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Baroness Hamwee moved Amendment No. 16:

("( ) If the power under subsection (1) is exercised pursuant to subsection (2)(b), the enactment in question shall be amended, repealed, revoked or disapplied in relation to those authorities for a temporary period only.").

The noble Baroness said: My Lords, Clause 6 allows the Secretary of State to exercise a power of modification in relation to all local authorities, or in relation to particular local authorities, or in relation to particular descriptions of local authority. At the previous stage the Minister described what the term

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"particular local authorities" might comprise if they do not comprise categories such as district or unitary authorities. He gave the example of groups of authorities designated by their geographical or economic position. I rather enjoyed the terminology in Hansard which rather unusually missed the point. The Minister stated that the term "particular descriptions of authority",

    "could mean authorities which have rivers or repairing responsibilities".--[Official Report, 25/1/2000; col. 1486.]

I think that the phrase should have been "riparian responsibilities". However, the thought of authorities with repairing responsibilities is quite nice.

The Minister also mentioned a pilot approach. I do not wish for one moment to restrict innovation on the part of authorities. However, what I see here--I alluded to this at the previous stage--is a danger of favouritism. I understand the Minister's explanation as regards what is meant by the term "particular local authorities". However, the natural meaning of the words is not necessarily confined to the kind of group which the Minister mentioned, such as those with particular economic or geographic characteristics. They could comprise authorities which happened to have caught the Minister's eye in a favourable way in the previous month--to mention a trivial example--and not authorities which fall within a particular group which can be judged in an objective, proper and (I repeat this) transparent fashion.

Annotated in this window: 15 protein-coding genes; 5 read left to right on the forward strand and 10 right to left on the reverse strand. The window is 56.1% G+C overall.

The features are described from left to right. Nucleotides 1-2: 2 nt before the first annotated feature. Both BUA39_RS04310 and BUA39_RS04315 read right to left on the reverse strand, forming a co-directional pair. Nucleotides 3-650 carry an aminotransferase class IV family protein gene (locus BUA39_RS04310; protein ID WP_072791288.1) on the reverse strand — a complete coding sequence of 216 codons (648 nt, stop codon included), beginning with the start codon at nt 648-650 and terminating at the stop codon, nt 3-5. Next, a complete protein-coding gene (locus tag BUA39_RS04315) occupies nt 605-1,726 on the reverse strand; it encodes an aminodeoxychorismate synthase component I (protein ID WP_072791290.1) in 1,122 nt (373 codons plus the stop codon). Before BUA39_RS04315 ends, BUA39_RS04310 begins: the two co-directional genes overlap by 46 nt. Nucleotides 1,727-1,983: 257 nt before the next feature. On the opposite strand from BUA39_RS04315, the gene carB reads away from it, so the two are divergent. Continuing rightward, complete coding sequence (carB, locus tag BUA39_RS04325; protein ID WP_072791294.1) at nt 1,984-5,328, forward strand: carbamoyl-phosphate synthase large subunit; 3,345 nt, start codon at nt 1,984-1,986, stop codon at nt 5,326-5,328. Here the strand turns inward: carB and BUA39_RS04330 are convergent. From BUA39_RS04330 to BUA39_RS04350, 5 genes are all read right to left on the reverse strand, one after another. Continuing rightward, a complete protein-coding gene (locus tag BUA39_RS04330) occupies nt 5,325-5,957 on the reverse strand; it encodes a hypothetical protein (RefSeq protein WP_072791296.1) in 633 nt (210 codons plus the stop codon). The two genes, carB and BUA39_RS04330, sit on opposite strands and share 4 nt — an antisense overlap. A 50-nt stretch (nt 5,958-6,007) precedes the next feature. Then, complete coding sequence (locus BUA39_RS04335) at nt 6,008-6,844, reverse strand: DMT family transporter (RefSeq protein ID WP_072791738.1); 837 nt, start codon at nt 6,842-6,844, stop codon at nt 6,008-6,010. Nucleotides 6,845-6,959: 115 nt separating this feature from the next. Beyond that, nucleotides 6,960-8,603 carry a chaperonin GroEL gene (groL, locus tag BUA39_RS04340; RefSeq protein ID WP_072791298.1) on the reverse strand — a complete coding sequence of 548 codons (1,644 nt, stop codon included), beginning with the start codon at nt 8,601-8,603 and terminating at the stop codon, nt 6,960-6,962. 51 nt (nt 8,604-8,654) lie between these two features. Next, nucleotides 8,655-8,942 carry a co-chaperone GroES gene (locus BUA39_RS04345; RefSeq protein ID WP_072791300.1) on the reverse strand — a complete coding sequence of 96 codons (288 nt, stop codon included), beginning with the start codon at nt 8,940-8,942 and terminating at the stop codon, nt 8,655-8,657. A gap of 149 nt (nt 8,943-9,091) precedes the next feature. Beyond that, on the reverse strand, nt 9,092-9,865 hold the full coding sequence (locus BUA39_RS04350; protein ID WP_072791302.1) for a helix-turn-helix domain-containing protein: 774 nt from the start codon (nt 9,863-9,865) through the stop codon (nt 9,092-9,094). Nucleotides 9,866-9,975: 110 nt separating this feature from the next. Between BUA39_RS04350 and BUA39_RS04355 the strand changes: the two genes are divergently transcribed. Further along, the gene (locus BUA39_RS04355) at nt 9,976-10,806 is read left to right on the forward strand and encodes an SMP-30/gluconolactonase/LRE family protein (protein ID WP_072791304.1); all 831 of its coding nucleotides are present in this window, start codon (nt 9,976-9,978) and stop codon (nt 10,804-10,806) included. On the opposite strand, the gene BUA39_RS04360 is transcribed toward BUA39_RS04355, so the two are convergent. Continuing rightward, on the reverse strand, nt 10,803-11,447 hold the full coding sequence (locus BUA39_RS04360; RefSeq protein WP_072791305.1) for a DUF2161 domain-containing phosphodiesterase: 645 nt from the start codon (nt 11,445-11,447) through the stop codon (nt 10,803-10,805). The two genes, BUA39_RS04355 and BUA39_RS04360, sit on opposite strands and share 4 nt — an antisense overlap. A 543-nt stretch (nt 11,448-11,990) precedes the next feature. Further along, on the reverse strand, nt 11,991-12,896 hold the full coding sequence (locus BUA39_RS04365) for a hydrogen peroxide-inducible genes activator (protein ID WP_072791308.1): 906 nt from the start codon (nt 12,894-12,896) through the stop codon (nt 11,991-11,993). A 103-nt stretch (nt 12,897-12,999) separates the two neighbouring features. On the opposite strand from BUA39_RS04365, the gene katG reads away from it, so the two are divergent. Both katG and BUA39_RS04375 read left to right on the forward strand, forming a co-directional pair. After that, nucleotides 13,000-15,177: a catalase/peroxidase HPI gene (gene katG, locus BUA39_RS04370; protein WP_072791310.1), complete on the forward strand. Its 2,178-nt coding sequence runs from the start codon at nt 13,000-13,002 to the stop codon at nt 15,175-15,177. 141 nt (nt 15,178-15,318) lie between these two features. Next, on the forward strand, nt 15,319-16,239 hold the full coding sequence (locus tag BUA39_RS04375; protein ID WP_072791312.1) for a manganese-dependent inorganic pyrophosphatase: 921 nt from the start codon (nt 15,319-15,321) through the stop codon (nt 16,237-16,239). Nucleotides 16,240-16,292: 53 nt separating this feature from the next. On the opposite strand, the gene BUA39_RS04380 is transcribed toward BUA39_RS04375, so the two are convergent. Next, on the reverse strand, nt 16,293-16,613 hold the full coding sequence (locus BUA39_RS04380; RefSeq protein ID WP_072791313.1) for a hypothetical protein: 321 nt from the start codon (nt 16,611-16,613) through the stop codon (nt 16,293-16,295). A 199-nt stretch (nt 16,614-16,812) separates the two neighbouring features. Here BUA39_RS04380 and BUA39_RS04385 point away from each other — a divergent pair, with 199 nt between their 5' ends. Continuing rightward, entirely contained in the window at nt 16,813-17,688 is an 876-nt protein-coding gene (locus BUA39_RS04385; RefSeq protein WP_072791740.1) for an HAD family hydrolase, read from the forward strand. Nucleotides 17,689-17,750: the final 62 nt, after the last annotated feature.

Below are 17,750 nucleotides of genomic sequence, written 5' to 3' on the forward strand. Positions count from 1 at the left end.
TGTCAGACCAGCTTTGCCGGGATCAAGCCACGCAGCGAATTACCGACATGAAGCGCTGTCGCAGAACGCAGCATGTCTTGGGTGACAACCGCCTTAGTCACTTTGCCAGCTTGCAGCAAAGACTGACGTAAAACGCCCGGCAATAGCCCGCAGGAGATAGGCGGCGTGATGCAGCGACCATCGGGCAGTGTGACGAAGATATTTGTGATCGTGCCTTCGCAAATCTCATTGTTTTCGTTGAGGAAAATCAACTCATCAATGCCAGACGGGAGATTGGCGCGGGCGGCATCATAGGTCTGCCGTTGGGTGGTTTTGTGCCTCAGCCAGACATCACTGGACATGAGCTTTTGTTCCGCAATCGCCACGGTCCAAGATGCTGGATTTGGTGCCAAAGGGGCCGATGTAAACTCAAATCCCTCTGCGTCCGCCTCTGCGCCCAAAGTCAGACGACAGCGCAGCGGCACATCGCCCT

Amendment No. 16 states that if the power is exercised with regard to particular local authorities rather than to all, or to all within a description of local authority, it should be exercised so that the enactment in question is amended for a temporary period only. I believe that if the temporary period is to be made permanent, the powers in Clause 6(2) with regard to all local authorities or to particular descriptions of local authority could be used. I beg to move.